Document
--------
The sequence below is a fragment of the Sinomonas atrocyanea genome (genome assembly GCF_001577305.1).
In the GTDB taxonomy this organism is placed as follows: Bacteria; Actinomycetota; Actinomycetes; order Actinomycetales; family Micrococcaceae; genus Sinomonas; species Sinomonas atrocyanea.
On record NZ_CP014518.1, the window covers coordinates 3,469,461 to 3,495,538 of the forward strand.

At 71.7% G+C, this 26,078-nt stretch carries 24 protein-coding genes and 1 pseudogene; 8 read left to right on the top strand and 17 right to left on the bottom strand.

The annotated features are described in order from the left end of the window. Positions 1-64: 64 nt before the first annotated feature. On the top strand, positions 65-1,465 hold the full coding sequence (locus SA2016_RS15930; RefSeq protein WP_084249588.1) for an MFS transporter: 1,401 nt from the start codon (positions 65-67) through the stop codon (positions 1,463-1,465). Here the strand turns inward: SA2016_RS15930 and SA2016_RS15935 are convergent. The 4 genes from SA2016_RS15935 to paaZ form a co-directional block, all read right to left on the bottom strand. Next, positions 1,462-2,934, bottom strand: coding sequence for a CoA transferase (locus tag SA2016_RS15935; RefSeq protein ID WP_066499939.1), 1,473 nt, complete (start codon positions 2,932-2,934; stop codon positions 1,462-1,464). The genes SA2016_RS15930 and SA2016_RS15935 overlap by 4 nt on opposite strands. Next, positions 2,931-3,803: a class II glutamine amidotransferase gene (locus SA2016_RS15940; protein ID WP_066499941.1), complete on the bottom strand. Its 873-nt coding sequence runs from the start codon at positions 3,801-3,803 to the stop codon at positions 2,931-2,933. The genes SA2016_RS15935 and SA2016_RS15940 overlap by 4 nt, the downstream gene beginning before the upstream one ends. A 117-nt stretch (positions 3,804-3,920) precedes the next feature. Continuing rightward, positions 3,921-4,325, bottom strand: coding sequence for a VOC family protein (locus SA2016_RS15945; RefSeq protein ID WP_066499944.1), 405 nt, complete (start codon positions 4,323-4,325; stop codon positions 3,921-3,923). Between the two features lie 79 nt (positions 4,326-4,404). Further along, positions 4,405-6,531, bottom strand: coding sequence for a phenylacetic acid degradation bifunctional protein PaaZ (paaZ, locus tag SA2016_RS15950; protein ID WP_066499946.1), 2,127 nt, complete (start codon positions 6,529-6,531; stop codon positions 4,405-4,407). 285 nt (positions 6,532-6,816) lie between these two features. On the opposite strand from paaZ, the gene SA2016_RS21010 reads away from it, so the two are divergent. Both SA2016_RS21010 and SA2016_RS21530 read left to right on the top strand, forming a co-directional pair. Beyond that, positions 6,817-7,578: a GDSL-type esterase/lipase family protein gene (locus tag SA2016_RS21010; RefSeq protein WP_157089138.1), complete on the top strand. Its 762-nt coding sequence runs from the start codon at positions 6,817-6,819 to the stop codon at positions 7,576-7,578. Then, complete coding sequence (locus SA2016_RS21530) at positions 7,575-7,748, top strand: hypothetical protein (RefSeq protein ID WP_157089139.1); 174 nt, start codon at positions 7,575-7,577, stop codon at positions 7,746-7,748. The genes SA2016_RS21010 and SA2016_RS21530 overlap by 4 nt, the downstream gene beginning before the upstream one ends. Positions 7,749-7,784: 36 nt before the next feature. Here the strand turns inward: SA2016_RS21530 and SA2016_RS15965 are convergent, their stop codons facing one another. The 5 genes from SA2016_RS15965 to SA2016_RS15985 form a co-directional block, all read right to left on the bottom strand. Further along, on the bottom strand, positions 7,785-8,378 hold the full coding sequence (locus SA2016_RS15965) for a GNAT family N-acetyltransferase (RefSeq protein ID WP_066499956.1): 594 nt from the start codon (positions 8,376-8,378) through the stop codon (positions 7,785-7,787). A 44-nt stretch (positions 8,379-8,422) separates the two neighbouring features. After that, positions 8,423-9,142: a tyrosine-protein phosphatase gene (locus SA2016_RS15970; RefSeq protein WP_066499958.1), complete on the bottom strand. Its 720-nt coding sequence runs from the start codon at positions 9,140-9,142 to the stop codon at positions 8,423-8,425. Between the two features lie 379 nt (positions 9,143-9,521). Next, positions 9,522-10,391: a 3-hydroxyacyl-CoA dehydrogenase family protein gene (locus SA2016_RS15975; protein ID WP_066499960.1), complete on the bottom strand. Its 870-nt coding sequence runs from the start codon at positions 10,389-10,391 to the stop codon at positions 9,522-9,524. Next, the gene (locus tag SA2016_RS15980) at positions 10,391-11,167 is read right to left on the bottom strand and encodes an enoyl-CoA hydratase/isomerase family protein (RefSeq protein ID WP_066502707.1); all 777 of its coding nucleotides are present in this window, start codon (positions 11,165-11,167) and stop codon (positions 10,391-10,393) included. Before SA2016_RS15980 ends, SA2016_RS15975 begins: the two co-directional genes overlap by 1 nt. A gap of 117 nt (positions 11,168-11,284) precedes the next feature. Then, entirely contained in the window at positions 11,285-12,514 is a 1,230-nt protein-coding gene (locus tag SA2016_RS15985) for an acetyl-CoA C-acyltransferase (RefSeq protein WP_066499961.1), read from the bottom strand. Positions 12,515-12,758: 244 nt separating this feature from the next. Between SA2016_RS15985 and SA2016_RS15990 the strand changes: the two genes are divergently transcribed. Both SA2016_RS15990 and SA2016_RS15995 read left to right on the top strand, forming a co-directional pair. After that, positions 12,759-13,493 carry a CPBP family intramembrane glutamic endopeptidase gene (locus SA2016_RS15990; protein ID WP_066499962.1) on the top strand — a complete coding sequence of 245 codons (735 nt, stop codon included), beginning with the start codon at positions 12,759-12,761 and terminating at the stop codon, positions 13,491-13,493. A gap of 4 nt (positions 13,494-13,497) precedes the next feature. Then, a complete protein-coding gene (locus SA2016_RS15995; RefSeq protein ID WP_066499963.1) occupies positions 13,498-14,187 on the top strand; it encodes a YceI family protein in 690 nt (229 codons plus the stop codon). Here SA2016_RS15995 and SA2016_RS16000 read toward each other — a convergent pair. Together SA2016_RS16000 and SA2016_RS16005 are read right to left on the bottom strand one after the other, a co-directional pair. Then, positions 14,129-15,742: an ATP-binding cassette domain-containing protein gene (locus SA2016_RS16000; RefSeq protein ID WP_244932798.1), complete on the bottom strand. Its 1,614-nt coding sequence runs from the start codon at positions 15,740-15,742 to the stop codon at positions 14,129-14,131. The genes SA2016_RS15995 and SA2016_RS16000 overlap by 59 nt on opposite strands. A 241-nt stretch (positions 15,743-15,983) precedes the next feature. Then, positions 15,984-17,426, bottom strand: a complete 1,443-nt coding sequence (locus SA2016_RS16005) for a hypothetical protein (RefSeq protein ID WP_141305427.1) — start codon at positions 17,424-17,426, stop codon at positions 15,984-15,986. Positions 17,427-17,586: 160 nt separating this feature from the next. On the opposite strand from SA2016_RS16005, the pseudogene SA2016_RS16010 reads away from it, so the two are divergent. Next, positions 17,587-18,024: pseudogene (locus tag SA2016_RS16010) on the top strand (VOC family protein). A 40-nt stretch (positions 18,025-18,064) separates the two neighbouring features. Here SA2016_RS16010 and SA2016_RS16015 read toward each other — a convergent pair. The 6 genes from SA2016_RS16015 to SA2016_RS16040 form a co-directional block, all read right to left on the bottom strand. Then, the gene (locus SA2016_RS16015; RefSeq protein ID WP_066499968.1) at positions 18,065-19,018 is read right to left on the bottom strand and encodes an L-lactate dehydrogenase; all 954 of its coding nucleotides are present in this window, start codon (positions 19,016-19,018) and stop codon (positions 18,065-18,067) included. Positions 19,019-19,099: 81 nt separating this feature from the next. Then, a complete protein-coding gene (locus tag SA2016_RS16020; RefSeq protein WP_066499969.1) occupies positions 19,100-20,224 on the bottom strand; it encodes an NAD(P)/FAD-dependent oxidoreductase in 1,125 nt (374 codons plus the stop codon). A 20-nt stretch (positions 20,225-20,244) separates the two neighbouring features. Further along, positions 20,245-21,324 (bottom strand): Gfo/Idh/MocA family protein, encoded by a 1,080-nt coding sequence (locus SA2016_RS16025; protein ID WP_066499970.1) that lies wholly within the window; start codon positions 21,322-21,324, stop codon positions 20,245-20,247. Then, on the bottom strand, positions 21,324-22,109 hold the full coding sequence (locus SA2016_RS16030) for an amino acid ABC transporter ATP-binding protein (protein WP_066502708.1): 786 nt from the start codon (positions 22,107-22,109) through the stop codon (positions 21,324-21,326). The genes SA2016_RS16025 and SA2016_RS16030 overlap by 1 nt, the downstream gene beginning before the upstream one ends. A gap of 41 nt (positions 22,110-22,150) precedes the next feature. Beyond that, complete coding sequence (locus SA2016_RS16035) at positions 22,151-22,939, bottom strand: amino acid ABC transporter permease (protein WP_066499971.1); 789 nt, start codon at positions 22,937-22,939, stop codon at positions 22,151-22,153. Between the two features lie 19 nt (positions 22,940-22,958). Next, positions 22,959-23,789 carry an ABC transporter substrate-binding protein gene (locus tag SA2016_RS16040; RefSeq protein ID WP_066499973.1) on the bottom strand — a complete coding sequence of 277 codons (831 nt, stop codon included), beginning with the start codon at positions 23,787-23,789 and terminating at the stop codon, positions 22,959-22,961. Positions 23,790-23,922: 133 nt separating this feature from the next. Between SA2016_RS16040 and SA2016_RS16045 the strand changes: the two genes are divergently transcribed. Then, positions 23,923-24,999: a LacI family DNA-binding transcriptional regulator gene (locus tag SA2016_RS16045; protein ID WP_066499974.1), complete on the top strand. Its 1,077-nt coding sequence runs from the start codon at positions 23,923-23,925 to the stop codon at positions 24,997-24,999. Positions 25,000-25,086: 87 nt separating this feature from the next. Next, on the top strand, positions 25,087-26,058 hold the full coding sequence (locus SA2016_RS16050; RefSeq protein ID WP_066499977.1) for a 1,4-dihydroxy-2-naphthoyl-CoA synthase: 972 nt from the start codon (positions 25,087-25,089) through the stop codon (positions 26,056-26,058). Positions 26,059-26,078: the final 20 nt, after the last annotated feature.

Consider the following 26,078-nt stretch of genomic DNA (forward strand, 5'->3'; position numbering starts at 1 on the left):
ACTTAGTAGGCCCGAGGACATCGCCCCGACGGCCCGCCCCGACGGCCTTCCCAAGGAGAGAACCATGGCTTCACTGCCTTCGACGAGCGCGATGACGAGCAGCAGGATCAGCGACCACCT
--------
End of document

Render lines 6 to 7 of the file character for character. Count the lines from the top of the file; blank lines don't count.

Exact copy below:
Consider the following 26,078-nt stretch of genomic DNA (forward strand, 5'->3'; position numbering starts at 1 on the left):
ACTTAGTAGGCCCGAGGACATCGCCCCGACGGCCCGCCCCGACGGCCTTCCCAAGGAGAGAACCATGGCTTCACTGCCTTCGACGAGCGCGATGACGAGCAGCAGGATCAGCGACCACCT